I am an ardent radio lover. Some may call me outdated (just like my obsession with buying CDs – I tell you, one day my CD collection will be worth something), but I have discovered more great music on the radio than through any other medium. Annapolis, Md.-based station 103.1 WRNR is radio music gold. It doesn’t play songs to death, it throws in a healthy mix of classics like U2 and R.E.M. and it features local and indie music regularly. Wye Oak is another Baltimore-based indie band that I got hooked on after hearing their track “For Prayer” on WRNR. The band is named after an iconic 460 year-old oak tree in Wye Mills, Md. (Sadly, the massive tree was destroyed by a thunderstorm in 2002.) Wye Oak is comprised of singer/guitarist Jenn Wasner and drummer/keyboardist Andy Stacks (who, interestingly, plays the drums with only his right hand and foot, and the bass line on a keyboard with his left hand). Formed in 2006, the band has three albums and an EP under their belt. Though classified as an indie-rock band, they have touches of a little bit of everything – folk, nu-gaze and dream pop. Wasner’s mesmerizing vocals and the introspective lyrics are enchanting, and it isn’t long before you’ve realized that you just listened to every song in their repertoire when tuning in on Spotify.

Other local names to check out include Lower Dens. The group is a “freak folk” band composed of singer Jana Hunter, guitarist Will Adams, bassist Geoff Graham, drummer Nate Nelson and keyboardist/guitarist Carter Tanton. They released their sophomore album “Nootropics” this year, featuring more experimental effects than their debut “Twin-Hand Movement.” Their songs have an echo-y quality that rings throughout and give the listener the feeling of experiencing their albums in an acoustic concert hall.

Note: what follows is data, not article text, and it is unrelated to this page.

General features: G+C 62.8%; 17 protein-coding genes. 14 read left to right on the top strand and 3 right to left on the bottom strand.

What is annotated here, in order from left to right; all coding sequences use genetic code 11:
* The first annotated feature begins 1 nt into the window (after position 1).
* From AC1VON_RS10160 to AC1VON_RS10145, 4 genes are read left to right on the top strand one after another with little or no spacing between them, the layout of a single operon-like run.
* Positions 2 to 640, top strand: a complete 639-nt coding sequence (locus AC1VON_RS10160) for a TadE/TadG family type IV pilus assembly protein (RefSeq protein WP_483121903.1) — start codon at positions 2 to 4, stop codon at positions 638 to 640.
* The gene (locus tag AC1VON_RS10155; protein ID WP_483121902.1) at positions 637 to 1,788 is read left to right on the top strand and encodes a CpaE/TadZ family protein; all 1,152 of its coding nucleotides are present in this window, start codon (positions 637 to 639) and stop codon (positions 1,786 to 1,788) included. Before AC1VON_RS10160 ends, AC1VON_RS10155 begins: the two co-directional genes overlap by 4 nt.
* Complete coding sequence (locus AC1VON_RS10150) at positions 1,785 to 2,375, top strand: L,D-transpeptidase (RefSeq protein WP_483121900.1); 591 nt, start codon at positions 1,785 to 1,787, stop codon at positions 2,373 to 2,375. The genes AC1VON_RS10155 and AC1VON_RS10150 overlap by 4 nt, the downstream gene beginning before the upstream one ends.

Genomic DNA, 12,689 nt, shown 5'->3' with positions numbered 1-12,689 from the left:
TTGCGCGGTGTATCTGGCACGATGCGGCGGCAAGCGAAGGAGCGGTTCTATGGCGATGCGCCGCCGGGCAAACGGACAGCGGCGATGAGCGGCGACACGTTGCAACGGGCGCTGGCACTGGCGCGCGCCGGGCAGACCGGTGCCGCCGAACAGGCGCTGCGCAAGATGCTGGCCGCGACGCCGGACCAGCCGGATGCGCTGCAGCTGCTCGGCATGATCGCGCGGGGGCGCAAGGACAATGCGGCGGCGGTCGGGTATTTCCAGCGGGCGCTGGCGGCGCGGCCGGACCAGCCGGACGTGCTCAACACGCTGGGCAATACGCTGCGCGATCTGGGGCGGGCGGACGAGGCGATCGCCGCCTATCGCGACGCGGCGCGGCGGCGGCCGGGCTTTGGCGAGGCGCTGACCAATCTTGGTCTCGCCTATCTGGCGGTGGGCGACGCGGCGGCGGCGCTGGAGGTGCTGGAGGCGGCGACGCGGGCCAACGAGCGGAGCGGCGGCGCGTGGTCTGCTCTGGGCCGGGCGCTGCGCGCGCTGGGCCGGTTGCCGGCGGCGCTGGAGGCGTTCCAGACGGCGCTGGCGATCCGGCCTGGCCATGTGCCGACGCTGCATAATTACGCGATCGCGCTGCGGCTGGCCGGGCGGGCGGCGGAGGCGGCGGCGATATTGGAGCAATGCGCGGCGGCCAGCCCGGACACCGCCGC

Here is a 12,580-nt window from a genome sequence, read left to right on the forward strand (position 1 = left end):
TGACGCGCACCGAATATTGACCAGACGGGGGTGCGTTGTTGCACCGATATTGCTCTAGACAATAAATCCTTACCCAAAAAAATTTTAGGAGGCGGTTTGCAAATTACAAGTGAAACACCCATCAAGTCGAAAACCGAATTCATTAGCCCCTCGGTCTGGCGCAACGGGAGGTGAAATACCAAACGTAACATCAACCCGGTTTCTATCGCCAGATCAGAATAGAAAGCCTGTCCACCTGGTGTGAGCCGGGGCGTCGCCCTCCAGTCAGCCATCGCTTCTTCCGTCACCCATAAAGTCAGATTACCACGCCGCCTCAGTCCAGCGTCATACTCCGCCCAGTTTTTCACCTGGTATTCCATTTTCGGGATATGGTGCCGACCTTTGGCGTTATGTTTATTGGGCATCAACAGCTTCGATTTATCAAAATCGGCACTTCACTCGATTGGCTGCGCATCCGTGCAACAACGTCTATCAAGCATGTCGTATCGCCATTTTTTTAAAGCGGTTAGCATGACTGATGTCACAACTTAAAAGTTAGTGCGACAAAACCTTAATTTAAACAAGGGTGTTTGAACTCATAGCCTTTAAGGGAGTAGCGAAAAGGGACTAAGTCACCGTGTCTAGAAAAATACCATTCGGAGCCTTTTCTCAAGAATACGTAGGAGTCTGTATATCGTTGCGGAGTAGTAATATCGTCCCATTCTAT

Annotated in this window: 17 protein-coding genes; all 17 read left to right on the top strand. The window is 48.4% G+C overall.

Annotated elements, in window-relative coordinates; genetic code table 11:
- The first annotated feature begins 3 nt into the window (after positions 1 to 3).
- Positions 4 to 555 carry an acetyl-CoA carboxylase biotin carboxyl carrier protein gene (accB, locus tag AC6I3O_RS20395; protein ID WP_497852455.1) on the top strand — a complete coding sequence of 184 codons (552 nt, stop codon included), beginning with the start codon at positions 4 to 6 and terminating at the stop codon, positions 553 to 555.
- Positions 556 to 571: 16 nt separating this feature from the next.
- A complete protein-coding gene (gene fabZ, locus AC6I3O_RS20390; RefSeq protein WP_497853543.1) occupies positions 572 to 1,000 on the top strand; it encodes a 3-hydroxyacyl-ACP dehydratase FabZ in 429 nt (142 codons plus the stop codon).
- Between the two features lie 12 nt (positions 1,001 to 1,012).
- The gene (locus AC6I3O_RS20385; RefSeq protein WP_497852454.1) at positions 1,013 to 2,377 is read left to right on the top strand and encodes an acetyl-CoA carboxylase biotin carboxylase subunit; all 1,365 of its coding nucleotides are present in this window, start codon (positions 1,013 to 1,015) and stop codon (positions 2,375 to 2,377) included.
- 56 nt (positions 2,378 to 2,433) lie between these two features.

Cass McCombs, though not originally from Maryland, finally settled down in Baltimore after a period of drifting throughout the United States. His style incorporates qualities of folk, featuring acoustic guitars and prominent bass, weaved with moody keyboard lines.
If you are looking for good, solid, pure, no-frills indie rock, look no further than The Seldon Plan. The band’s founding members are singer/guitarist/keyboardist Michael Nestor and bassist David Hirner, with Frank Corl and Chris Ehrich joining the group for their most recent album, 2011’s “Coalizione Del Volere.”

And no one can forget Animal Collective, whose 2009 album “Merriweather Post Pavilion” (an outdoor concert venue in Columbia, Md.) inspired a fellow Scene writer’s excellent article, “Music For Everyday.” Avey Tare, Panda Bear, Deakin and Geologist make up this highly experimental, psychedelic band that seamlessly weaves penetrating synths, melodic harmonies and intense drumbeats that makes any album listening session an experience in itself.

You will soon notice that a Counting Crows song is included on the playlist below. Yes, I know that Counting Crows is not an indie band but my reasoning is as follows: 1) The song is called “Raining in Baltimore.” Self-explanatory. 2) Adam Duritz is from Baltimore. He writes some of those most enigmatic, thought-provoking and painfully beautiful lyrics that I would give my right kidney to be able to come up with. Thus, the song had to have a spot on the list.

That concludes our stop on the Music Map. If you ever actually find yourself in Charm City, make sure to fill up on some Maryland blue crabs, perhaps catch an Orioles game, swing by Ram’s Head Live or visit Merriweather Post Pavilion for a Baltimorean concert experience.

Contact LIzzy Schroff at eschro01@saintmarys.edu